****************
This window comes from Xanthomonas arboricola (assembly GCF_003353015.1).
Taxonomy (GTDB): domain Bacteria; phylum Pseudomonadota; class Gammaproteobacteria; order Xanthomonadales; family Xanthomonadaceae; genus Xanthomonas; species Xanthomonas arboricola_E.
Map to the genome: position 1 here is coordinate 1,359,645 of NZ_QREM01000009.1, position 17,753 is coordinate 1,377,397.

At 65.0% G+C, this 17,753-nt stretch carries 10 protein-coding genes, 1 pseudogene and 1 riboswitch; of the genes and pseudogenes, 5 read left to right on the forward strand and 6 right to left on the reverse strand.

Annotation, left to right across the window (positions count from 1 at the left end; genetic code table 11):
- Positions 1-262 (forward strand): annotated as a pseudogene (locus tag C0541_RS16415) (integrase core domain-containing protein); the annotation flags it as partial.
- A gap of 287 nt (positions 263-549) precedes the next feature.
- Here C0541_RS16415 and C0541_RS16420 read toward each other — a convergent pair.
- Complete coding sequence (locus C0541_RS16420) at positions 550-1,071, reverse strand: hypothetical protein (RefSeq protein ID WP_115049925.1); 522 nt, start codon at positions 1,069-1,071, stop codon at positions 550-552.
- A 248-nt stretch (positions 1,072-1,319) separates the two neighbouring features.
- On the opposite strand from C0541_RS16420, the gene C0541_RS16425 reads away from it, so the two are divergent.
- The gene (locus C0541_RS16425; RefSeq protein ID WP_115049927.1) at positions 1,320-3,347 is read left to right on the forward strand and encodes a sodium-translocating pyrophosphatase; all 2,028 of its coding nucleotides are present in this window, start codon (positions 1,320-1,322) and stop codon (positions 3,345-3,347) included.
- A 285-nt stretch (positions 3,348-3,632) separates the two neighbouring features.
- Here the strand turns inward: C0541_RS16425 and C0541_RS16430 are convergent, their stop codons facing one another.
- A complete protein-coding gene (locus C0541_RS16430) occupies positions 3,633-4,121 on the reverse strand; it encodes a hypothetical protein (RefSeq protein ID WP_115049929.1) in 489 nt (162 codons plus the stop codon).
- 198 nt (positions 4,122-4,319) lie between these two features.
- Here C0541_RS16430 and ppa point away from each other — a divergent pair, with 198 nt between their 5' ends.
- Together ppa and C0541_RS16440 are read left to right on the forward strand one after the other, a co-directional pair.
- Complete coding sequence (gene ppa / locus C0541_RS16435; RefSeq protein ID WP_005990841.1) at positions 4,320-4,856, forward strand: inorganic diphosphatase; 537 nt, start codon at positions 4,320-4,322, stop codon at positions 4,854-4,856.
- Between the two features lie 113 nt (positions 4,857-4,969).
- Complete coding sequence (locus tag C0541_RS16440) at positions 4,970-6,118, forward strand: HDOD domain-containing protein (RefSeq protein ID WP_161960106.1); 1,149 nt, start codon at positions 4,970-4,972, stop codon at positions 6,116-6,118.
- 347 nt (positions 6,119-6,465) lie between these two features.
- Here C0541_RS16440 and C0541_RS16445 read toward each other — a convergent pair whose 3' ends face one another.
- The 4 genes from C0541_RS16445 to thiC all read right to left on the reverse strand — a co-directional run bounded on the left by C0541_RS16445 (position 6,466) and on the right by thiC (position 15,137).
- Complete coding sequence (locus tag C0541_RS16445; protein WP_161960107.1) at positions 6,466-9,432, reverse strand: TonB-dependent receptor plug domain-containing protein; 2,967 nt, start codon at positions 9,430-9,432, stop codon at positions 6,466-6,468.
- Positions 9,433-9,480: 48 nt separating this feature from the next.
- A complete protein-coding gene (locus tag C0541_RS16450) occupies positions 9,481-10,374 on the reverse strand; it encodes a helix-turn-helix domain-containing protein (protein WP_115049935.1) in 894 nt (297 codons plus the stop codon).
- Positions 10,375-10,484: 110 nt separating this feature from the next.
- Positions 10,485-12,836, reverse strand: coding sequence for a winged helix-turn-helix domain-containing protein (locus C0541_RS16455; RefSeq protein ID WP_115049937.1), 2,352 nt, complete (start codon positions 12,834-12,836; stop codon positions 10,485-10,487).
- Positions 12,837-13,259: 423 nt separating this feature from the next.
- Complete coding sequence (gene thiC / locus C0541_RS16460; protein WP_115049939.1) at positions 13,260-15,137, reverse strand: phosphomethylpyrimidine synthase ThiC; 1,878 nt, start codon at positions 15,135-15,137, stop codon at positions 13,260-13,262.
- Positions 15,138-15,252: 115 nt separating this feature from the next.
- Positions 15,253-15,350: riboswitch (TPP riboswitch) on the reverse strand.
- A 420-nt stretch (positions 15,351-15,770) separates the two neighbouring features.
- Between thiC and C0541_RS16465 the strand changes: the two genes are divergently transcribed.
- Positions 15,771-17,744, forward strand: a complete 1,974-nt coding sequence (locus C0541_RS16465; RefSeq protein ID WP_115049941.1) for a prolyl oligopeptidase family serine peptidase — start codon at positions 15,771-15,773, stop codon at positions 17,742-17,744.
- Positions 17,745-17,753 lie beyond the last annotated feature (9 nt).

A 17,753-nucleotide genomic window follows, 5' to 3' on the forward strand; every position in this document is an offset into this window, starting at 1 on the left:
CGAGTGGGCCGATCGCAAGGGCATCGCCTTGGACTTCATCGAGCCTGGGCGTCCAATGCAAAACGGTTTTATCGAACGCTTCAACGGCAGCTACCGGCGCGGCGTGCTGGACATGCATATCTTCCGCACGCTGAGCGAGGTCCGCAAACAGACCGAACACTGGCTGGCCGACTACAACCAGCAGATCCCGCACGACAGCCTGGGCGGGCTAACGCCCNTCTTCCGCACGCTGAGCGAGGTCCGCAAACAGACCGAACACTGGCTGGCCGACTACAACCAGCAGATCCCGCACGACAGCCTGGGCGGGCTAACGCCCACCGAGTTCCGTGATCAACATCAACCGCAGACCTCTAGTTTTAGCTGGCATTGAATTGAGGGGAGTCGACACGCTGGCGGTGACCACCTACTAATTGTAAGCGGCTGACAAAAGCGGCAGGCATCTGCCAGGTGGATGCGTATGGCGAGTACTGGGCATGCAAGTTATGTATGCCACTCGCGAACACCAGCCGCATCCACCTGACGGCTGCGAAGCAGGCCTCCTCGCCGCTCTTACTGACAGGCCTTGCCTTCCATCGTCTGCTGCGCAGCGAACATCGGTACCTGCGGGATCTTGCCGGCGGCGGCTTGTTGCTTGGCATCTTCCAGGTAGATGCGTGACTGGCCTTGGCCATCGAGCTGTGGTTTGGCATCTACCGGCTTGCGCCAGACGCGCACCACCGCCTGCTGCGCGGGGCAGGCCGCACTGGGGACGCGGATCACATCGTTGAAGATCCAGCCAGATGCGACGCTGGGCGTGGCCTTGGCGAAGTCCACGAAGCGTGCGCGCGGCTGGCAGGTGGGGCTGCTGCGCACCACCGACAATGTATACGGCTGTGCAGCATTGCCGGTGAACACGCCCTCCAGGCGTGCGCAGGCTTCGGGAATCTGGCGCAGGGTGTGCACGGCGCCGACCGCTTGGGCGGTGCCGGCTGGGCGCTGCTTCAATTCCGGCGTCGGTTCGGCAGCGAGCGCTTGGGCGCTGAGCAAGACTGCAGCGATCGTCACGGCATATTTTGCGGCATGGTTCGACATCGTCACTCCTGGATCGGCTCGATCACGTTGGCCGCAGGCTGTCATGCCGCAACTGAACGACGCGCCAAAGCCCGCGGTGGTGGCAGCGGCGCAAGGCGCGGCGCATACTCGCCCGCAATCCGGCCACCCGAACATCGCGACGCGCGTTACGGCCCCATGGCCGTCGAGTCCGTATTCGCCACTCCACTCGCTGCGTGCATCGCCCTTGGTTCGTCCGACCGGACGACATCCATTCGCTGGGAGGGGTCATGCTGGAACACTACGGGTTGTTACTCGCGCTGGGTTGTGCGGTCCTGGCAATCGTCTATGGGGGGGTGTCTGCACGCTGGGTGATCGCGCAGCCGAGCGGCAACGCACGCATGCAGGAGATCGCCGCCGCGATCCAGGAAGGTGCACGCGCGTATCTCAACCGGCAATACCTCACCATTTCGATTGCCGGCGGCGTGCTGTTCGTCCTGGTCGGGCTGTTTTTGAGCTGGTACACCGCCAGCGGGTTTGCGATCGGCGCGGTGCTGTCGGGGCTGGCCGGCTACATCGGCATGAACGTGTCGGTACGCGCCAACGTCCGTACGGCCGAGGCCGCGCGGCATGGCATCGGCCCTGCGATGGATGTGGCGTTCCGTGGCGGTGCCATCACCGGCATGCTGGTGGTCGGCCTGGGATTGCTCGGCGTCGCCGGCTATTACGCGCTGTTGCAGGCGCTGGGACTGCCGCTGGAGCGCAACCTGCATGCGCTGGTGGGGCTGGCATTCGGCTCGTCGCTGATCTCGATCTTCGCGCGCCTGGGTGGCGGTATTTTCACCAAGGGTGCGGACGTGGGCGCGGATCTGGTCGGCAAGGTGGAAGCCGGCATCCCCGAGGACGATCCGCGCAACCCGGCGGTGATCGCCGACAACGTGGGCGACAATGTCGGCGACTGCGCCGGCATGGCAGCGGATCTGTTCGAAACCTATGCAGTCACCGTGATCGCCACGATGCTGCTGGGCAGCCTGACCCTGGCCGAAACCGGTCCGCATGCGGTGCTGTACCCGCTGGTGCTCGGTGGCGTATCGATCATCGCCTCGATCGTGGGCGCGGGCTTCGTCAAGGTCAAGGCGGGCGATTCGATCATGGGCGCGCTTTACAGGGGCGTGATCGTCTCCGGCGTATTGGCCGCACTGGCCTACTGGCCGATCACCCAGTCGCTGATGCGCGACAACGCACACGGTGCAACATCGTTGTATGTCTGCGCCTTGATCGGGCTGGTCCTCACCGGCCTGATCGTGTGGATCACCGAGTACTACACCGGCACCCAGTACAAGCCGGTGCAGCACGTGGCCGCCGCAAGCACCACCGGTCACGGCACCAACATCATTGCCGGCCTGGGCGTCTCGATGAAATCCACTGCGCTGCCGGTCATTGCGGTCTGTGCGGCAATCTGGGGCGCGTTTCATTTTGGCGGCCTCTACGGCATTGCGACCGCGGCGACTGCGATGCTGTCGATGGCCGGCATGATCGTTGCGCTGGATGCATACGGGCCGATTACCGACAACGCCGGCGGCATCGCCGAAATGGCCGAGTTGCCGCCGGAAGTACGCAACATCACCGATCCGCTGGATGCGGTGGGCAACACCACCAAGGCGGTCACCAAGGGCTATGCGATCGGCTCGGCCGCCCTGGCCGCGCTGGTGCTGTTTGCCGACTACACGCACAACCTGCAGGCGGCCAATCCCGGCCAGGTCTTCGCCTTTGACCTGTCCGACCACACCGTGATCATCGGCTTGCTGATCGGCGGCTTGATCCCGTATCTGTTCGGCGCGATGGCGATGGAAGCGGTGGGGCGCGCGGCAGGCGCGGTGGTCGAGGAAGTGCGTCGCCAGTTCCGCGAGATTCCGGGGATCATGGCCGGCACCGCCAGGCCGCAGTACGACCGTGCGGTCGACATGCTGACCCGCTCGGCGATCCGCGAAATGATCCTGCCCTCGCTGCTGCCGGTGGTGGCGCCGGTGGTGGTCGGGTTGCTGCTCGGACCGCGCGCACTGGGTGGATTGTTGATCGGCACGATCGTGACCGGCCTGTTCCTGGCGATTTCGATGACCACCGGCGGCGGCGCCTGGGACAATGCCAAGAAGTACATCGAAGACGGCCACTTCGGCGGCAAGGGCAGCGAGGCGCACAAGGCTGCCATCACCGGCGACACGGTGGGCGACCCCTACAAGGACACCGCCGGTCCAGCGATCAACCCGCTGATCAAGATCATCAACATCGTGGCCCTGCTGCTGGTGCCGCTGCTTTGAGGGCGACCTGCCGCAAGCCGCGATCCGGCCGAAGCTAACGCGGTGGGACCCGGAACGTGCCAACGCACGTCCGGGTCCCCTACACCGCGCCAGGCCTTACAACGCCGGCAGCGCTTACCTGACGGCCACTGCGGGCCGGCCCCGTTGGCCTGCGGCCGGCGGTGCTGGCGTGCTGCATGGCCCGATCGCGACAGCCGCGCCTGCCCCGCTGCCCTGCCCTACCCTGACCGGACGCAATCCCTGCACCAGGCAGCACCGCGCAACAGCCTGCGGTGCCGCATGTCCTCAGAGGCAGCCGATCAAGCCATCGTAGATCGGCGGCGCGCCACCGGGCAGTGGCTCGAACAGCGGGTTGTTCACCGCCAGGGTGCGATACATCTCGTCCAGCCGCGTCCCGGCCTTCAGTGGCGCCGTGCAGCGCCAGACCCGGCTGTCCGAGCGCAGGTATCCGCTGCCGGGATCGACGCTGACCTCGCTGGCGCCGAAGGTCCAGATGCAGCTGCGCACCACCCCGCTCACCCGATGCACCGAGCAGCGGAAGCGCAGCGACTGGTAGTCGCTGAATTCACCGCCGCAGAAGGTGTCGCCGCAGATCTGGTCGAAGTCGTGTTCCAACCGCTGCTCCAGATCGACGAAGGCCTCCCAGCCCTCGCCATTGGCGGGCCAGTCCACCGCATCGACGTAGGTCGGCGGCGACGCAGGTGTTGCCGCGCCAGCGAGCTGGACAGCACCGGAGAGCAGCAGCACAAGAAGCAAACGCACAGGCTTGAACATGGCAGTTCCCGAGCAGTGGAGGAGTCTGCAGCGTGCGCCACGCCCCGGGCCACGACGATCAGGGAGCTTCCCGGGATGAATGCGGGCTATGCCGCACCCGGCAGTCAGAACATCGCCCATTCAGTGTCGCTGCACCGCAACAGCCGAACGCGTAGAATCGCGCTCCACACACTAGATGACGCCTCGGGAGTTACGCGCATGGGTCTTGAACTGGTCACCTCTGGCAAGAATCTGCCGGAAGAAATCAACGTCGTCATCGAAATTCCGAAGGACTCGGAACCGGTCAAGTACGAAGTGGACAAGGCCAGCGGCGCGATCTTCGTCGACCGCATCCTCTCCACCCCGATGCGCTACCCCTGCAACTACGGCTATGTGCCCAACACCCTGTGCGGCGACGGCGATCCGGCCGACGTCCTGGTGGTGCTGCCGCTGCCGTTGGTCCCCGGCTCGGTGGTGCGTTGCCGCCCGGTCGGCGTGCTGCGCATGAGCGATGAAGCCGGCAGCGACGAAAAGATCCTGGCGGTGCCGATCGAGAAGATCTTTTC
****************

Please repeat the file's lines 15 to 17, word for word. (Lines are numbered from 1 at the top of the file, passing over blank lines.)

- A complete protein-coding gene (locus C0541_RS16430) occupies positions 3,633-4,121 on the reverse strand; it encodes a hypothetical protein (RefSeq protein ID WP_115049929.1) in 489 nt (162 codons plus the stop codon).
- 198 nt (positions 4,122-4,319) lie between these two features.
- Here C0541_RS16430 and ppa point away from each other — a divergent pair, with 198 nt between their 5' ends.